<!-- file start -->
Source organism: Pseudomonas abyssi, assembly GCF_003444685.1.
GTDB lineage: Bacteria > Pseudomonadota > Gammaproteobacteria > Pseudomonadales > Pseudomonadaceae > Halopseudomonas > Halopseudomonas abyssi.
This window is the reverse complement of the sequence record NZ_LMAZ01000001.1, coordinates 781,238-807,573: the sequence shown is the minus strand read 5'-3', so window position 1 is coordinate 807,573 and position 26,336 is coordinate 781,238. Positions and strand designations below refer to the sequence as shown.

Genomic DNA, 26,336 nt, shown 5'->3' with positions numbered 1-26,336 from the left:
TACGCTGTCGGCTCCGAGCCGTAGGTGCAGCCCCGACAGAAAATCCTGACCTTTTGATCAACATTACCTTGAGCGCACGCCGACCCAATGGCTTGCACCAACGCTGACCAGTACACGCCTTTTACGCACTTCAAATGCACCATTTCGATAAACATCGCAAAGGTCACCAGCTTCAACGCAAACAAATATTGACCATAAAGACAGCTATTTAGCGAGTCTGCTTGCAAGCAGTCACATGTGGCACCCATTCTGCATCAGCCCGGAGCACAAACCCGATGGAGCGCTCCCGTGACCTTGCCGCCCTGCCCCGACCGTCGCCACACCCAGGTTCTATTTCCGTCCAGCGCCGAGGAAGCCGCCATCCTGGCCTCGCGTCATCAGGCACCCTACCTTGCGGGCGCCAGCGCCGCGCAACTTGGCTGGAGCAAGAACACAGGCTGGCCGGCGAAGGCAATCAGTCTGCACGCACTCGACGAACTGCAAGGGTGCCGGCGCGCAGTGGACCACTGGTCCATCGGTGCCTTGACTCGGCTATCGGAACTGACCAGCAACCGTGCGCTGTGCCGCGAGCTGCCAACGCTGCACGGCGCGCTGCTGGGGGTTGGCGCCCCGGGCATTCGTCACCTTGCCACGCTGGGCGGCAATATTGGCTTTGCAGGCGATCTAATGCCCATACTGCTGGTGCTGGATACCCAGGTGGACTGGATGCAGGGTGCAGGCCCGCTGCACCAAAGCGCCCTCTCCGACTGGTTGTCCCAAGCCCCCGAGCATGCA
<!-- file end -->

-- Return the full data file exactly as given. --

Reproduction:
Source organism: Pseudomonas abyssi, assembly GCF_003444685.1.
GTDB lineage: Bacteria > Pseudomonadota > Gammaproteobacteria > Pseudomonadales > Pseudomonadaceae > Halopseudomonas > Halopseudomonas abyssi.
This window is the reverse complement of the sequence record NZ_LMAZ01000001.1, coordinates 781,238-807,573: the sequence shown is the minus strand read 5'-3', so window position 1 is coordinate 807,573 and position 26,336 is coordinate 781,238. Positions and strand designations below refer to the sequence as shown.

Genomic DNA, 26,336 nt, shown 5'->3' with positions numbered 1-26,336 from the left:
TACGCTGTCGGCTCCGAGCCGTAGGTGCAGCCCCGACAGAAAATCCTGACCTTTTGATCAACATTACCTTGAGCGCACGCCGACCCAATGGCTTGCACCAACGCTGACCAGTACACGCCTTTTACGCACTTCAAATGCACCATTTCGATAAACATCGCAAAGGTCACCAGCTTCAACGCAAACAAATATTGACCATAAAGACAGCTATTTAGCGAGTCTGCTTGCAAGCAGTCACATGTGGCACCCATTCTGCATCAGCCCGGAGCACAAACCCGATGGAGCGCTCCCGTGACCTTGCCGCCCTGCCCCGACCGTCGCCACACCCAGGTTCTATTTCCGTCCAGCGCCGAGGAAGCCGCCATCCTGGCCTCGCGTCATCAGGCACCCTACCTTGCGGGCGCCAGCGCCGCGCAACTTGGCTGGAGCAAGAACACAGGCTGGCCGGCGAAGGCAATCAGTCTGCACGCACTCGACGAACTGCAAGGGTGCCGGCGCGCAGTGGACCACTGGTCCATCGGTGCCTTGACTCGGCTATCGGAACTGACCAGCAACCGTGCGCTGTGCCGCGAGCTGCCAACGCTGCACGGCGCGCTGCTGGGGGTTGGCGCCCCGGGCATTCGTCACCTTGCCACGCTGGGCGGCAATATTGGCTTTGCAGGCGATCTAATGCCCATACTGCTGGTGCTGGATACCCAGGTGGACTGGATGCAGGGTGCAGGCCCGCTGCACCAAAGCGCCCTCTCCGACTGGTTGTCCCAAGCCCCCGAGCATGCA